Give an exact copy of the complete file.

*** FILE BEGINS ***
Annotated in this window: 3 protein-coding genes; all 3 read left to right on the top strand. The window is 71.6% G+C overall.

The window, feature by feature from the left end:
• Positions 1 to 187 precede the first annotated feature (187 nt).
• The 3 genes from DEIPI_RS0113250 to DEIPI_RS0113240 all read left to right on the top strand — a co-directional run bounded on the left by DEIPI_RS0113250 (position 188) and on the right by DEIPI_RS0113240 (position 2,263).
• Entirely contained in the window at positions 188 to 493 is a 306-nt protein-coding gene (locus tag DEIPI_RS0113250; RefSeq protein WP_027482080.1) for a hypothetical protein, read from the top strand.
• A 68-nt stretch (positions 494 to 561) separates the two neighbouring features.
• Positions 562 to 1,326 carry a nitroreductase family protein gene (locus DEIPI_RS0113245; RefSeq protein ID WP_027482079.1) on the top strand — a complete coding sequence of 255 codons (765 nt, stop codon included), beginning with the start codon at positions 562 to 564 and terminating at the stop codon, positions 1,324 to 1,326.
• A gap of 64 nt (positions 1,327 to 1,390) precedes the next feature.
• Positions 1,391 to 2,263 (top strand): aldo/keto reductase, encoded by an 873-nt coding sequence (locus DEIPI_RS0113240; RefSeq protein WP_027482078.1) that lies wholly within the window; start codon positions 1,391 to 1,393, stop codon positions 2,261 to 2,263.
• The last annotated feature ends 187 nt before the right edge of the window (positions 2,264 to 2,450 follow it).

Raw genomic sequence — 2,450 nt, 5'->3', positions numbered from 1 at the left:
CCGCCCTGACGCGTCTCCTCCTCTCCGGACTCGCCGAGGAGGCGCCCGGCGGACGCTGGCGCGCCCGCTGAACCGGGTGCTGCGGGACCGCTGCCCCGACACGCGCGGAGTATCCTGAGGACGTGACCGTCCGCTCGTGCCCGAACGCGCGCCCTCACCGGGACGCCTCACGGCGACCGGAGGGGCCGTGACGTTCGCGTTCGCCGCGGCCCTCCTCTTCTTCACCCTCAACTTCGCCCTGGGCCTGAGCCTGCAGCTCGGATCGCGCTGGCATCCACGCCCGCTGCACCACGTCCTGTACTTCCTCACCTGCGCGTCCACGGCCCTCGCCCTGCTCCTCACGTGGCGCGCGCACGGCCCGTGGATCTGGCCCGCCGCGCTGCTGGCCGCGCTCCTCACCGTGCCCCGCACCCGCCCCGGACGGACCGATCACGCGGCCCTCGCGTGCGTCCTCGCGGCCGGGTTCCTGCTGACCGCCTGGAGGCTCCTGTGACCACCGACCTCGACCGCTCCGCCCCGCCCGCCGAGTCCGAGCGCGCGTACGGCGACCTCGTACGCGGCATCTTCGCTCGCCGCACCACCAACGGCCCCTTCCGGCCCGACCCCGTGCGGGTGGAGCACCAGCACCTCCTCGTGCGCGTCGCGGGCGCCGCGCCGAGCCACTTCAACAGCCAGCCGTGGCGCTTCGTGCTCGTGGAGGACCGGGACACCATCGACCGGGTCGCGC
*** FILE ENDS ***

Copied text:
Annotated in this window: 3 protein-coding genes; all 3 read left to right on the top strand. The window is 71.6% G+C overall.

The window, feature by feature from the left end:
• Positions 1 to 187 precede the first annotated feature (187 nt).
• The 3 genes from DEIPI_RS0113250 to DEIPI_RS0113240 all read left to right on the top strand — a co-directional run bounded on the left by DEIPI_RS0113250 (position 188) and on the right by DEIPI_RS0113240 (position 2,263).
• Entirely contained in the window at positions 188 to 493 is a 306-nt protein-coding gene (locus tag DEIPI_RS0113250; RefSeq protein WP_027482080.1) for a hypothetical protein, read from the top strand.
• A 68-nt stretch (positions 494 to 561) separates the two neighbouring features.
• Positions 562 to 1,326 carry a nitroreductase family protein gene (locus DEIPI_RS0113245; RefSeq protein ID WP_027482079.1) on the top strand — a complete coding sequence of 255 codons (765 nt, stop codon included), beginning with the start codon at positions 562 to 564 and terminating at the stop codon, positions 1,324 to 1,326.
• A gap of 64 nt (positions 1,327 to 1,390) precedes the next feature.
• Positions 1,391 to 2,263 (top strand): aldo/keto reductase, encoded by an 873-nt coding sequence (locus DEIPI_RS0113240; RefSeq protein WP_027482078.1) that lies wholly within the window; start codon positions 1,391 to 1,393, stop codon positions 2,261 to 2,263.
• The last annotated feature ends 187 nt before the right edge of the window (positions 2,264 to 2,450 follow it).

Raw genomic sequence — 2,450 nt, 5'->3', positions numbered from 1 at the left:
CCGCCCTGACGCGTCTCCTCCTCTCCGGACTCGCCGAGGAGGCGCCCGGCGGACGCTGGCGCGCCCGCTGAACCGGGTGCTGCGGGACCGCTGCCCCGACACGCGCGGAGTATCCTGAGGACGTGACCGTCCGCTCGTGCCCGAACGCGCGCCCTCACCGGGACGCCTCACGGCGACCGGAGGGGCCGTGACGTTCGCGTTCGCCGCGGCCCTCCTCTTCTTCACCCTCAACTTCGCCCTGGGCCTGAGCCTGCAGCTCGGATCGCGCTGGCATCCACGCCCGCTGCACCACGTCCTGTACTTCCTCACCTGCGCGTCCACGGCCCTCGCCCTGCTCCTCACGTGGCGCGCGCACGGCCCGTGGATCTGGCCCGCCGCGCTGCTGGCCGCGCTCCTCACCGTGCCCCGCACCCGCCCCGGACGGACCGATCACGCGGCCCTCGCGTGCGTCCTCGCGGCCGGGTTCCTGCTGACCGCCTGGAGGCTCCTGTGACCACCGACCTCGACCGCTCCGCCCCGCCCGCCGAGTCCGAGCGCGCGTACGGCGACCTCGTACGCGGCATCTTCGCTCGCCGCACCACCAACGGCCCCTTCCGGCCCGACCCCGTGCGGGTGGAGCACCAGCACCTCCTCGTGCGCGTCGCGGGCGCCGCGCCGAGCCACTTCAACAGCCAGCCGTGGCGCTTCGTGCTCGTGGAGGACCGGGACACCATCGACCGGGTCGCGC